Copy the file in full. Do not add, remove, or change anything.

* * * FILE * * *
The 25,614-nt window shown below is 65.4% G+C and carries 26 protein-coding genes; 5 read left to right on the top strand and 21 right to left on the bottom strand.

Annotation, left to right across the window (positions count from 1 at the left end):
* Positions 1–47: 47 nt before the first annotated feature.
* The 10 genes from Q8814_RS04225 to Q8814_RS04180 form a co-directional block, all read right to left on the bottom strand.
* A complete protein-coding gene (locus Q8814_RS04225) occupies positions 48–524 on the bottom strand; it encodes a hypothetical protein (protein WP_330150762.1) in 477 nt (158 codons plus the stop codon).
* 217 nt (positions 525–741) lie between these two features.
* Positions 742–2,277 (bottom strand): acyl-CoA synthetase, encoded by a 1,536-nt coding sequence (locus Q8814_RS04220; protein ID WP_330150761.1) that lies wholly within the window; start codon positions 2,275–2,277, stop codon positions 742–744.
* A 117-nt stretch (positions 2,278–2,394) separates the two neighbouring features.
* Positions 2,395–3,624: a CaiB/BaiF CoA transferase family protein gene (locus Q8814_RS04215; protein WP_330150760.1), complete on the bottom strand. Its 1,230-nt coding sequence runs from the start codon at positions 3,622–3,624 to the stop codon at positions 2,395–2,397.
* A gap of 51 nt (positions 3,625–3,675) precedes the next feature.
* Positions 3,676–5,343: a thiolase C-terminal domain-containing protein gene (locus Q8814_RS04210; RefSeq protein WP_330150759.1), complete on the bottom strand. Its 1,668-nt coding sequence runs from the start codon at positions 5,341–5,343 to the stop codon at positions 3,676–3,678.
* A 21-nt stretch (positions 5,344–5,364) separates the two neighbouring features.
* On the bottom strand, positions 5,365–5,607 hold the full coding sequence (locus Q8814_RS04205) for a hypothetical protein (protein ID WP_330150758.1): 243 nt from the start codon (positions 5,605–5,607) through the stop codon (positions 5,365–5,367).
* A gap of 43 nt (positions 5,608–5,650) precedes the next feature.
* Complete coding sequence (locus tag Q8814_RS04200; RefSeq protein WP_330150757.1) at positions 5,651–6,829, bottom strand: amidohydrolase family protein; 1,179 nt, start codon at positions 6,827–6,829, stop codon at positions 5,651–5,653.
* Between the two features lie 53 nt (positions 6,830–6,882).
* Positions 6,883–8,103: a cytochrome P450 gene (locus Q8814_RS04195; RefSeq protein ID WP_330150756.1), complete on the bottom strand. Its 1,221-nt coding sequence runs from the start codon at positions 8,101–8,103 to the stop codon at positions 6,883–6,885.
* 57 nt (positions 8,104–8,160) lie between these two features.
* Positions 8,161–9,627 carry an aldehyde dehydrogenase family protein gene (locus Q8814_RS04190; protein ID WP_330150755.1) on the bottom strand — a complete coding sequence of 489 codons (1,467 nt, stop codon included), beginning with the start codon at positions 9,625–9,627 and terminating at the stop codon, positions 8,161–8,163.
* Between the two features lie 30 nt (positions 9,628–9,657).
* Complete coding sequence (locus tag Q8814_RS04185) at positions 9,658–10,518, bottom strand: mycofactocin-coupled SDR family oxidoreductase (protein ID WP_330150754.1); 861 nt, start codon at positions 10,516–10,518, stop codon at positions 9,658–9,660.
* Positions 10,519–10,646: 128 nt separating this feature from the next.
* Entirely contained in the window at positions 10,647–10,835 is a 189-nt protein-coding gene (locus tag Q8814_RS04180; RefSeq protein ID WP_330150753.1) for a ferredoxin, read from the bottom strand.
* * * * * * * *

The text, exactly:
The 25,614-nt window shown below is 65.4% G+C and carries 26 protein-coding genes; 5 read left to right on the top strand and 21 right to left on the bottom strand.

Annotation, left to right across the window (positions count from 1 at the left end):
* Positions 1–47: 47 nt before the first annotated feature.
* The 10 genes from Q8814_RS04225 to Q8814_RS04180 form a co-directional block, all read right to left on the bottom strand.
* A complete protein-coding gene (locus Q8814_RS04225) occupies positions 48–524 on the bottom strand; it encodes a hypothetical protein (protein WP_330150762.1) in 477 nt (158 codons plus the stop codon).
* 217 nt (positions 525–741) lie between these two features.
* Positions 742–2,277 (bottom strand): acyl-CoA synthetase, encoded by a 1,536-nt coding sequence (locus Q8814_RS04220; protein ID WP_330150761.1) that lies wholly within the window; start codon positions 2,275–2,277, stop codon positions 742–744.
* A 117-nt stretch (positions 2,278–2,394) separates the two neighbouring features.
* Positions 2,395–3,624: a CaiB/BaiF CoA transferase family protein gene (locus Q8814_RS04215; protein WP_330150760.1), complete on the bottom strand. Its 1,230-nt coding sequence runs from the start codon at positions 3,622–3,624 to the stop codon at positions 2,395–2,397.
* A gap of 51 nt (positions 3,625–3,675) precedes the next feature.
* Positions 3,676–5,343: a thiolase C-terminal domain-containing protein gene (locus Q8814_RS04210; RefSeq protein WP_330150759.1), complete on the bottom strand. Its 1,668-nt coding sequence runs from the start codon at positions 5,341–5,343 to the stop codon at positions 3,676–3,678.
* A 21-nt stretch (positions 5,344–5,364) separates the two neighbouring features.
* On the bottom strand, positions 5,365–5,607 hold the full coding sequence (locus Q8814_RS04205) for a hypothetical protein (protein ID WP_330150758.1): 243 nt from the start codon (positions 5,605–5,607) through the stop codon (positions 5,365–5,367).
* A gap of 43 nt (positions 5,608–5,650) precedes the next feature.
* Complete coding sequence (locus tag Q8814_RS04200; RefSeq protein WP_330150757.1) at positions 5,651–6,829, bottom strand: amidohydrolase family protein; 1,179 nt, start codon at positions 6,827–6,829, stop codon at positions 5,651–5,653.
* Between the two features lie 53 nt (positions 6,830–6,882).
* Positions 6,883–8,103: a cytochrome P450 gene (locus Q8814_RS04195; RefSeq protein ID WP_330150756.1), complete on the bottom strand. Its 1,221-nt coding sequence runs from the start codon at positions 8,101–8,103 to the stop codon at positions 6,883–6,885.
* 57 nt (positions 8,104–8,160) lie between these two features.
* Positions 8,161–9,627 carry an aldehyde dehydrogenase family protein gene (locus Q8814_RS04190; protein ID WP_330150755.1) on the bottom strand — a complete coding sequence of 489 codons (1,467 nt, stop codon included), beginning with the start codon at positions 9,625–9,627 and terminating at the stop codon, positions 8,161–8,163.
* Between the two features lie 30 nt (positions 9,628–9,657).
* Complete coding sequence (locus tag Q8814_RS04185) at positions 9,658–10,518, bottom strand: mycofactocin-coupled SDR family oxidoreductase (protein ID WP_330150754.1); 861 nt, start codon at positions 10,516–10,518, stop codon at positions 9,658–9,660.
* Positions 10,519–10,646: 128 nt separating this feature from the next.
* Entirely contained in the window at positions 10,647–10,835 is a 189-nt protein-coding gene (locus tag Q8814_RS04180; RefSeq protein ID WP_330150753.1) for a ferredoxin, read from the bottom strand.